For too long now a sense of paranoia has been propagated amongst the photographic community, in part by those within the community and mostly by those that stand to profit from selling ‘solutions’ to that community.

CMYK file delivery is something that every photographer can offer and should offer. It enables us as photographers to stay in touch with our images further down the supply chain. It is also a very useful skill to understand and equally is an exciting addition to our knowledge.

The days when huge mistakes were made when converting from RGB to CMYK are long gone. There really is not that much that you can do nowadays that is going to render your images irretrievably unusable. In the early days of digital file supply there were many a printer who – when waking up one day to realise that their revenue stream was suddenly no longer going to include scanning (which accounted for some 40% of the litho costs on a photographically heavy project) and the RGB to CMYK conversions (some 20% of the litho cost if done and supplied with Cromalin’s), tried to make life difficult for the poor photographers who dared to supply ‘press-ready’ files.

Not only was there no open-loop colour management control, just about all presses operated a closed loop (within the building of the printing press) system of judging colour and the stability of the press conditions.

So, for any photographer to deliver press-ready files in those days was only going to cause trouble. Not only were we unlikely to generate a useful CMYK conversion for the press, but the printers weren’t interested in giving us the chance. Consequently many horror stories of photographers making unforgivable mistakes which ended up printed on millions of items of packaging that were then stored in warehouses until blame could be attributed and a solution found, were rife.

The fact is, that with the release of Photoshop 6.0 in September 2000, colour management came to the fore and started to allow us to dabble with it. This single event gave photographers the power to test, predict and control their images through various colour spaces – namely CMYK conversion and hugely accurate proofing using inkjet printers.

This was the beginning of the demise of C-type and R-type printing as we could now print our own images quicker, better and cheaper than using a lab.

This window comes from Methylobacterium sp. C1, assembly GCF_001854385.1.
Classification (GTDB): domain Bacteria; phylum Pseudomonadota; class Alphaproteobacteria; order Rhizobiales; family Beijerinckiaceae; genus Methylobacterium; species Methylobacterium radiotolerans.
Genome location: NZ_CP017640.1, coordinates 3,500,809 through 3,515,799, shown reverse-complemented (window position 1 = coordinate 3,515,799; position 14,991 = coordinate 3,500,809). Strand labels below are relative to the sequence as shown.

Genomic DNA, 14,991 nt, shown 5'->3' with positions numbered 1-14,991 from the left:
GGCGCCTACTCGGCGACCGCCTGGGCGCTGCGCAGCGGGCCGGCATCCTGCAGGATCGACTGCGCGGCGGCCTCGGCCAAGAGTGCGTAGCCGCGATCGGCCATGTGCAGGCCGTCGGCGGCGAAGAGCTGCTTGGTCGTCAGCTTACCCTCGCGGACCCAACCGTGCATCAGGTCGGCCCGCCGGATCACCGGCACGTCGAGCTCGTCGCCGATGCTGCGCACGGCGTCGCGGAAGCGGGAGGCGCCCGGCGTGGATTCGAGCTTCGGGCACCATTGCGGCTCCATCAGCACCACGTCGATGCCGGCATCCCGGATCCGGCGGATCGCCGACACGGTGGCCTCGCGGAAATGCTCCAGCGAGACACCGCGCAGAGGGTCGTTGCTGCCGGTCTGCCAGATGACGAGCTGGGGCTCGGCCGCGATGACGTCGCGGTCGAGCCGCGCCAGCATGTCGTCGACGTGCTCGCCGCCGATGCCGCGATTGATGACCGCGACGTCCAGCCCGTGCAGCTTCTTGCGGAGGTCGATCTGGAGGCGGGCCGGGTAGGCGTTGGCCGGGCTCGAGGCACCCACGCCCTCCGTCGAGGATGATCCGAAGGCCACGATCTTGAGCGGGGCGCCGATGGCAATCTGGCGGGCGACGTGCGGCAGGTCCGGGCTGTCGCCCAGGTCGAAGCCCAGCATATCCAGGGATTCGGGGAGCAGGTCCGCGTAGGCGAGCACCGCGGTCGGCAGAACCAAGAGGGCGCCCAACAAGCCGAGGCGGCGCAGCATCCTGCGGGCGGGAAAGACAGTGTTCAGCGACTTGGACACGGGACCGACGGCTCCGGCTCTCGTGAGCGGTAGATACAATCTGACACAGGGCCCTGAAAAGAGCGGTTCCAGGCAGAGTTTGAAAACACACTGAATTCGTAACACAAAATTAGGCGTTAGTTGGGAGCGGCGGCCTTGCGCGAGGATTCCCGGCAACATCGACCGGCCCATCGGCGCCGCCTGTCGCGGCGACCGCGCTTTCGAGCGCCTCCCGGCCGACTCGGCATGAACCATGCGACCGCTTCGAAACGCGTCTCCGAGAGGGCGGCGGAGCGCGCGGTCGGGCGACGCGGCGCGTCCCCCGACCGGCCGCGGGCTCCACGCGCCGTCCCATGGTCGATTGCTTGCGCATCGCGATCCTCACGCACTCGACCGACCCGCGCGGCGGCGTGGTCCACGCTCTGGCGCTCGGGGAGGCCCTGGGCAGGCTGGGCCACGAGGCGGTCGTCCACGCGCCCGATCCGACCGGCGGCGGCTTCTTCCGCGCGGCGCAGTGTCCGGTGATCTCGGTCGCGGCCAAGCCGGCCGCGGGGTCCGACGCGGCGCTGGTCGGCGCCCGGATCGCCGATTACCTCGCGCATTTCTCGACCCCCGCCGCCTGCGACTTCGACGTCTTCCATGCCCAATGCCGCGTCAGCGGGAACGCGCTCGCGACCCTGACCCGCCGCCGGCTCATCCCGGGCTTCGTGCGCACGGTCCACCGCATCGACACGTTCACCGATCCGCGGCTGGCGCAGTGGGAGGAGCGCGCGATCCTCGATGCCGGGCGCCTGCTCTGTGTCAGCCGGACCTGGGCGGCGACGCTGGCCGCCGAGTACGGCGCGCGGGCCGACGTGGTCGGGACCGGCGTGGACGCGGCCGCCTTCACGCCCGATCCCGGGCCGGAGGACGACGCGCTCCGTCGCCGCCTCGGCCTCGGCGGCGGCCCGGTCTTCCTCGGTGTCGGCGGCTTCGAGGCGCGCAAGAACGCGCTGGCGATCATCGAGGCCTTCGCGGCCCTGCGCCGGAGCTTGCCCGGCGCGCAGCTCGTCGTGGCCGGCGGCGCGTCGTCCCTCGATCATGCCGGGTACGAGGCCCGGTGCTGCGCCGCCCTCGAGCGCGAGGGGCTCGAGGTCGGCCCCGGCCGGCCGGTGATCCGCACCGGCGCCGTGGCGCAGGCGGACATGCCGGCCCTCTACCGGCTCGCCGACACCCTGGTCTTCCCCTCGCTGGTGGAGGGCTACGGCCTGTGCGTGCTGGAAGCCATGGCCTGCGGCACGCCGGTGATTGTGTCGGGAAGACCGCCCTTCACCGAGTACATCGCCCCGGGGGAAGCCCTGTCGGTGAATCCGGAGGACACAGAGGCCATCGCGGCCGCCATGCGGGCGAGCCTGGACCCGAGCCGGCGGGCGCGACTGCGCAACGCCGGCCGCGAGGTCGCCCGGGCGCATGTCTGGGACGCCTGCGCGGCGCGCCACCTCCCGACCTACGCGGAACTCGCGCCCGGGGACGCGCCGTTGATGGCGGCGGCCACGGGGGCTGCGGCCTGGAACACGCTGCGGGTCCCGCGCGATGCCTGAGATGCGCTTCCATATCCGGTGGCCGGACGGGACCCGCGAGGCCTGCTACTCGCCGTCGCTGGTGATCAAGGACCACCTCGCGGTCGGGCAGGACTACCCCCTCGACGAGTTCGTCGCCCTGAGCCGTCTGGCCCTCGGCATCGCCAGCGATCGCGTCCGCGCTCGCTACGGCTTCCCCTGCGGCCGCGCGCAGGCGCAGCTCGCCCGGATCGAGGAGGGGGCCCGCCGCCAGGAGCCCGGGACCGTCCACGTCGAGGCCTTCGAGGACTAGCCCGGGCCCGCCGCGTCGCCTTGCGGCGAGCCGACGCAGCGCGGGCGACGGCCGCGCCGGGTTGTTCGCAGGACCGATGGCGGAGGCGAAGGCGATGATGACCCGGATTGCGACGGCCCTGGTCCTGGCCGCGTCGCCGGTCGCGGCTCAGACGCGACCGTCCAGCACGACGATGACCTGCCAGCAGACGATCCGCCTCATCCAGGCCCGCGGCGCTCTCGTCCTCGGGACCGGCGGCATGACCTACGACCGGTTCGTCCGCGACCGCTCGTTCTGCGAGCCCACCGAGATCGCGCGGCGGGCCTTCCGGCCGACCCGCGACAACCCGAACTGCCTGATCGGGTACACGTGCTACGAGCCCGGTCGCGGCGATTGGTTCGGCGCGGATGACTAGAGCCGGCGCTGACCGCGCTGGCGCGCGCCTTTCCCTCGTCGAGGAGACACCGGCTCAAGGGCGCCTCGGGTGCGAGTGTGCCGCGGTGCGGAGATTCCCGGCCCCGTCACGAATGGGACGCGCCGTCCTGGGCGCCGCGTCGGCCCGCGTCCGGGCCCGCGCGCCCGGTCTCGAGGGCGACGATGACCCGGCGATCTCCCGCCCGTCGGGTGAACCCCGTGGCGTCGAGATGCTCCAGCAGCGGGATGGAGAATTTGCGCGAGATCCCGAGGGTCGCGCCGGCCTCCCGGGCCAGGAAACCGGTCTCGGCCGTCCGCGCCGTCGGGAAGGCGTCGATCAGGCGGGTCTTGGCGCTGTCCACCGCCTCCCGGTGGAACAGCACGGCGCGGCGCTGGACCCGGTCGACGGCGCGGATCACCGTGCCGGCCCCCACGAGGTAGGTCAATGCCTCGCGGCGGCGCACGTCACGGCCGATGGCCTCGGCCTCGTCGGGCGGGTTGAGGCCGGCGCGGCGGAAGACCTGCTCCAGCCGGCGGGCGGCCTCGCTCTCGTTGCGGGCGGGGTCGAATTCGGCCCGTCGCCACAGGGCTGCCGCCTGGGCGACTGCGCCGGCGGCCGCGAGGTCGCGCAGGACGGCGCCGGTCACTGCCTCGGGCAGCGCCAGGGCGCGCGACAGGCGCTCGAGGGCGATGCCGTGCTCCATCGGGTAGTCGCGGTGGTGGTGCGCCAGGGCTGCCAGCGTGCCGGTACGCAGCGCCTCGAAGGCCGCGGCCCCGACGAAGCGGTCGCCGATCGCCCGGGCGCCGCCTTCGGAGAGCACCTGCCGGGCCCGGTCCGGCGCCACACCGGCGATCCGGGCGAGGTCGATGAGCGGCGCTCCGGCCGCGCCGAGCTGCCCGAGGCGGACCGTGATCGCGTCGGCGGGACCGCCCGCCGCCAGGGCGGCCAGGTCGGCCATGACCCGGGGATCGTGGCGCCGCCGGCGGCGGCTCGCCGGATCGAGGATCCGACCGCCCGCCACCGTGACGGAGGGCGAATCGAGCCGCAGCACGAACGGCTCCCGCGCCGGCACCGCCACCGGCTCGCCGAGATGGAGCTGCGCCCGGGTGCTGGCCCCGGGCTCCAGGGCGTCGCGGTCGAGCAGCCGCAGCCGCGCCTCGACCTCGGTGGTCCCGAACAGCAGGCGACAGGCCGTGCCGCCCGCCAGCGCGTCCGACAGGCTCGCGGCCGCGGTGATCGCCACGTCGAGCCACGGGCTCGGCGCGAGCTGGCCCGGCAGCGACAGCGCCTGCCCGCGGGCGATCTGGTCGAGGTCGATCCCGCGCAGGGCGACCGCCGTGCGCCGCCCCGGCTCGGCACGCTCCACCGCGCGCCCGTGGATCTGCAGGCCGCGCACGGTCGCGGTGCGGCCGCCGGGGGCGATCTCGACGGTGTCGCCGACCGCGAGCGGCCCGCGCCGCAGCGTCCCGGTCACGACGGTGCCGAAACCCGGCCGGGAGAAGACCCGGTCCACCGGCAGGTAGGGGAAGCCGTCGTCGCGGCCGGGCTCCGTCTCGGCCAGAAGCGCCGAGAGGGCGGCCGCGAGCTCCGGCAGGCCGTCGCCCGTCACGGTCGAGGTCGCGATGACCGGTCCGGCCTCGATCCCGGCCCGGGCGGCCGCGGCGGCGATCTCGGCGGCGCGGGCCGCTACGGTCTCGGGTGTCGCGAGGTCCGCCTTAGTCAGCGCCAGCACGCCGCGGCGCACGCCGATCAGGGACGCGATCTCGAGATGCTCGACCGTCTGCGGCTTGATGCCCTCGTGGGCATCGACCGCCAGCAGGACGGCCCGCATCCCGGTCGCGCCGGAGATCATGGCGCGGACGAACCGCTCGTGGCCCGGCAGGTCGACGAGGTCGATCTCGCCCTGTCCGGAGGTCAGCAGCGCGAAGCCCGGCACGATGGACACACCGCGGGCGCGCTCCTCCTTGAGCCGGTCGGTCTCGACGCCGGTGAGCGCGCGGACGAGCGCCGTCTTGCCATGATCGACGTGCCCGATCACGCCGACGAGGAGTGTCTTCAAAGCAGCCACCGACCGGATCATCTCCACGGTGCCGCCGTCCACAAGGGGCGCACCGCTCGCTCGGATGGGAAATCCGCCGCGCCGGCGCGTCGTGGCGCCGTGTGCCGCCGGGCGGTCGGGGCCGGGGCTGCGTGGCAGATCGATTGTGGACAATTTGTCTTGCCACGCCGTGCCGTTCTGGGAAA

So back to CMYK.

There are 2 proviso’s regarding anyone who ventures along this path.

1. The majority of photoshop installations that I have come across in this industry are set-up as North American + Web default.

This is obviously wrong, but is unfortunately how Photoshop chose to install itself by default for too long. No one realised that once you got Photoshop onto your computer you then had to look in the settings and set it up according to the jobs that you required Photoshop to perform. An obvious mistake which has been rectified in the recent releases of Photoshop where the application will ask you what settings you want to use for the application before installing.

This is how your Photoshop Color Settings should look:

2. You do not make your RGB to CMYK conversions in Photoshop by using IMAGE>MODE>CMYK color…

This is a ‘blind’ conversion. You cannot see what RGB Colour Space you are coming from NOR what CMYK Colour Space you are converting to OR how the conversion is being made. That is bad.

To convert to CMYK you need to use EDIT>CONVERT TO PROFILE
Check your RGB space is correct
Select the CMYK space you want
Use the Adobe ACE engine
Use Relative Colorimetric intent
Use Black Point Compensation
Use Dither

and here is what that should look like:


So long as you select a Fogra CMYK profile for Coated / Uncoated stock as necessary for the printing of the document, you will get a very useable result. This method will work for 90% of all images that relate to ‘normal’ photography.

The problems only start when you have images with particularly ‘difficult’ colours (out of CMYK gamut) or ‘extreme’ RGB photographs (i.e. over saturated, over contrasty, over retouched).

Nowadays, printers are more interested in getting paid by their clients than making photographers look like amateurs. They have also adopted a more forgiving file delivery method whereby they can receive a diverse range of image data and control the variance in house on their systems.

So, where does that leave us?

We can do an RGB to CMYK conversion with a high degree of confidence, but we would still like to ‘proof’ it.

Easy. All you need is an Epson.

For years Epson printers have been more than capable of reproducing the full gamut of CMYK. SO all we need is a way to get the Epson to ’emulate’ a CMYK press.

I’ll deal with this in a separate post.